When I was a boy I used to dream about having ‘adventures’ , which in those days generally involved going to the South Pole, sailing single handed to somewhere remote, or anything that had taken my interest after reading a book or hearing a radio programme. As I got older I guess I just followed the ‘party line’ put over by my father; that my first aim should be to secure a reliable job, then get married and raise a family. Having fun did not seem to feature very highly on the agenda. However after marrying Alison (hereafter to be referred to as Ali) in 1968, we did have lots of fun, no family and many mini adventures , in the form of fabulous walking holidays in the Lake District and Scotland, but I never got to the South Pole!
From the mid 80’s we did less and less walking, partly due to heavy domestic commitments and partly because Ali’s knees were beginning to protest after years of clog dancing, and mountain walking. In 1991 I got the chance to join four other friends for a week in the Langdales and this re-awakened my love of the mountains. For the next 8 years we had a succession of wonderful holidays mainly in different parts of the Scottish Highlands, I did not realise at the time but the opportunity for ‘adventure’ was slowly becoming more of a reality.
One of the areas that we had not walked was the Cairngorms, because of the difficulty of access. In 1999 I came across a walk described in one of Cameron McNeish’s books, ‘The High Tops of The Cairngorms’. It really struck a chord with me and over the next months my mind kept going back to it. The walk is a four day backpacking trip through the Cairngorms, taking in 6 of the highest tops – Ben Avon, Bienn a Bhuird, Cairngorm, Ben Macdui, Carn Toul and Braeriach. Starting at Tomintoul and finishing at Achlean in Glen Feshie, 45 miles total ascent 5,665m, he describes it as “A long remote high mountain walk, that is extremely strenuous and serious. There is no technical difficulty”
I could not persuade any of my walking friends to join me so in early May 2000 I set off on my first backpacking trip since doing my Duke of Edinburgh’s Gold Award hike in about 1964. I was fortunate that the weather was good. I so enjoyed the challenge and the whole thing of pitting oneself against the elements and the terrain that I became hooked, returning home to immediately start thinking what the next trip should be.
At last I had had my own ‘adventure’, albeit a fairly humble one. It was at this time that I recalled a conversation from one of the many walks on Dartmoor with my walking friends. It concerned what originally was known as The Ultimate Challenge, an annual event for walkers of experience who planned their own route from the west coast to the east coast of Scotland, between certain points. I remembered that although I had no desire to take part in the organised walk, the concept of planning a route and walking from one side of the country to the other really appealed.
So, for many evenings through the winter of 2000/2001 I sat for hours at home, surrounded by maps and the Scottish Rights of Way Society handbook, looking at the options and eventually coming up with a route which was a mix of good tracks and remote paths with alternative high level sections should the weather be suitable. Foot and mouth forced a late postponement of that expedition, at short notice I went to North Africa, trekking in the Atlas Mountains. Later that year I found out I had brought back more than good memories from Morocco, when tests showed I had giardiasis, a particularly nasty parasitic micro-organism, that took two lots of antibiotics to remove from my system and it was late 2002 before I really felt back to fitness. So it was not until the beginning of May 2003 that I set off, on my own, from Inverie in Knoydart on my walk to Montrose, 13 days during which it rarely seemed to stop raining! Nevertheless a fantastic experience and I loved every minute of it. The concept of walking from A to B with all the accompanying changes in terrain etc. is one that I find very challenging and satisfying.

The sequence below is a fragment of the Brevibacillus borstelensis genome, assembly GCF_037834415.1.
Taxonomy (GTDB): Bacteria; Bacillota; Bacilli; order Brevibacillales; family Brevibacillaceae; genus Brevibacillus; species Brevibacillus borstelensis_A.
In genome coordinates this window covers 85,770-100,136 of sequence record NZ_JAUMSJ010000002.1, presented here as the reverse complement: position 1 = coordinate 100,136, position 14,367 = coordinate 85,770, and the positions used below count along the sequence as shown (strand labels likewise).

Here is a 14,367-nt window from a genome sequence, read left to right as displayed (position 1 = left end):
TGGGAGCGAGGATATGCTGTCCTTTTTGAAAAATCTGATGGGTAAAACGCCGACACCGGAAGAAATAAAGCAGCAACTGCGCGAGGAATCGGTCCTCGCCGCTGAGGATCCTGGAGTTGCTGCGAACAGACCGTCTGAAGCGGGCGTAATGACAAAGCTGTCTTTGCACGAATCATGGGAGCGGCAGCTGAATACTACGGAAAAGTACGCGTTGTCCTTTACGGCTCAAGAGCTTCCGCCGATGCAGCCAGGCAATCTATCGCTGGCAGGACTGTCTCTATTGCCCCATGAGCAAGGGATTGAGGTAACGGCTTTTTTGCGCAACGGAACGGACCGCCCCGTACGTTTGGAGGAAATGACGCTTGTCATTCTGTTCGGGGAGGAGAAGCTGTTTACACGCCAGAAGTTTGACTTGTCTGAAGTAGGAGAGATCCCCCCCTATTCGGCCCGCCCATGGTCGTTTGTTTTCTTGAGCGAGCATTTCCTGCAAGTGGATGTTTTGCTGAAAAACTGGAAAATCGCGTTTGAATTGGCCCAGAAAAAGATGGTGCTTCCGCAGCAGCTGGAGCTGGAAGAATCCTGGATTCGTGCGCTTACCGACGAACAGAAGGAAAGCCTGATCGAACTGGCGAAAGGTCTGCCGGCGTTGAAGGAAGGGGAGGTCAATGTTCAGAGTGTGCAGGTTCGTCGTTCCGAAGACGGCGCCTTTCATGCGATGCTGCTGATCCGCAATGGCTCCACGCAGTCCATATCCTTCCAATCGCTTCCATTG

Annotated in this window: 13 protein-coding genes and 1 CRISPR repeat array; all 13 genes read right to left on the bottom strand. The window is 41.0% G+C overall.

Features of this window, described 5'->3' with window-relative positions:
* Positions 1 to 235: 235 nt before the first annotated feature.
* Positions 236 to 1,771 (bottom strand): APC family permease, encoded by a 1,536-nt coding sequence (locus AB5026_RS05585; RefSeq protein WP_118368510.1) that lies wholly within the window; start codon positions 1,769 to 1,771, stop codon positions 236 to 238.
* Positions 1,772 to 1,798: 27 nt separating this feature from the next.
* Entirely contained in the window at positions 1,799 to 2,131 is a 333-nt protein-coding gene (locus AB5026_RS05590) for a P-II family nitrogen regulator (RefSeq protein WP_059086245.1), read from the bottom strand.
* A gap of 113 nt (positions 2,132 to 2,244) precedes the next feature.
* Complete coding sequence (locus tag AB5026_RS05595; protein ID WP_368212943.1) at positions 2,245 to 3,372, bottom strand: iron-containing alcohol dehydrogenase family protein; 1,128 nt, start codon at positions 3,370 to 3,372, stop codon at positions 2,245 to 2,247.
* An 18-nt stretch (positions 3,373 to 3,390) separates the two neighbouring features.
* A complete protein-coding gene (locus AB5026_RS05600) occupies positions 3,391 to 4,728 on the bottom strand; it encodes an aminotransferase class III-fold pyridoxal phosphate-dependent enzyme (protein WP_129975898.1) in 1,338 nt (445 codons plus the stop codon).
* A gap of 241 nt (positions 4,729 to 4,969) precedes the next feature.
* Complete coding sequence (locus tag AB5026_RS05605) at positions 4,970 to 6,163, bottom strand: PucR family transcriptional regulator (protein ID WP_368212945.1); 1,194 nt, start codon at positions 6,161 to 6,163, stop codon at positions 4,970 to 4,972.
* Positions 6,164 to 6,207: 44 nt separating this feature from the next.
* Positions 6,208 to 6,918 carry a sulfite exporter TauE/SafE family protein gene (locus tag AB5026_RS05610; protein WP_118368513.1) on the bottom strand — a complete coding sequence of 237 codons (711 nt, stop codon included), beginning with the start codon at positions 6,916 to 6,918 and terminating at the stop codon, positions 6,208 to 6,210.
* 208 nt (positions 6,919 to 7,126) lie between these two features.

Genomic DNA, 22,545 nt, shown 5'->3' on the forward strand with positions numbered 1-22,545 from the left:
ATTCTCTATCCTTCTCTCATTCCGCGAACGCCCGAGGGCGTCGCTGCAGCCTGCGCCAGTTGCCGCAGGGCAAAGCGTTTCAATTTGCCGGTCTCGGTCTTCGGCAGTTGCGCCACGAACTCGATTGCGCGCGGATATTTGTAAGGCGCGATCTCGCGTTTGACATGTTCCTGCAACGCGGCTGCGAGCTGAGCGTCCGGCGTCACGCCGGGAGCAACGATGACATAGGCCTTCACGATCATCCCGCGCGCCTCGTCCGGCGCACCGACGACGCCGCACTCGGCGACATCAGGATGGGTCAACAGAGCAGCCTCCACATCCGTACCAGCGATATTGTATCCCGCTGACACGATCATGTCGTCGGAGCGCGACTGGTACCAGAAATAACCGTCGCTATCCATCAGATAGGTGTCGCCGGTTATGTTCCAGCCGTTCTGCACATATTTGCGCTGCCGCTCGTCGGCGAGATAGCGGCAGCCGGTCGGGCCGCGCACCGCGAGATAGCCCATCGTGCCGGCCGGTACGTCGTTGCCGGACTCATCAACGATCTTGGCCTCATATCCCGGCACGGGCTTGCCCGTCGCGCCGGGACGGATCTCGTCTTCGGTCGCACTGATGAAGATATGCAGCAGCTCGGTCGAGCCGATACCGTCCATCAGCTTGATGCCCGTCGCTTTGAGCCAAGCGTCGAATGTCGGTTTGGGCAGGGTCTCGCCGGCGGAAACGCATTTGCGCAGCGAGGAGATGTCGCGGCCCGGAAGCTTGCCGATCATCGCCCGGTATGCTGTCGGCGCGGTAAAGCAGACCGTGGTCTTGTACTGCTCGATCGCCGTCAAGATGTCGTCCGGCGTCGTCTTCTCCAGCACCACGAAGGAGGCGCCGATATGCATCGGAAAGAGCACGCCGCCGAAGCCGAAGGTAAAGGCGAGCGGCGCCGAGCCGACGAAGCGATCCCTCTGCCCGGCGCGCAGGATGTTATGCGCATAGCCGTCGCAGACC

During the summer of 2003 one of my regular walking friends lent me a book which he thought would interest me; it was The Cape Wrath Trail by David Paterson. By the time I had finished reading it I was very tempted to plan my own Cape Wrath Trail. At the end of the book David Paterson makes the observation that as there is no definitive path from Fort William to Cape Wrath, that any one keen to do this walk should plan their own route and enjoy the challenge of coping with the various sections of wilderness.
Once again the sofa became littered with O.S. maps, the S.W.R.S. book and map, sundry other guides and trail books. In trying to keep to a straight line from Fort William to Cape Wrath there are a few sections where the only logical route is the one David Paterson took, but it was a very interesting exercise working out what I hoped was a realistic route. The rights of way laws are different in Scotland to those in England, I think it is fair to say that in the mountains, landowners generally are happy for walkers to use estate tracks – these are used and maintained by estates to give them access to remote areas for hunting, fishing and forestry. When planning a route I prefer to use estate tracks or rights of way when heading into the wilds, rather than just hoping there will be open access from a village or road, because deer fences can be quite an obstacle to progress.
By early 2004 I had the route worked out and had pencilled in two weeks in May, all I needed was the fitness to do it!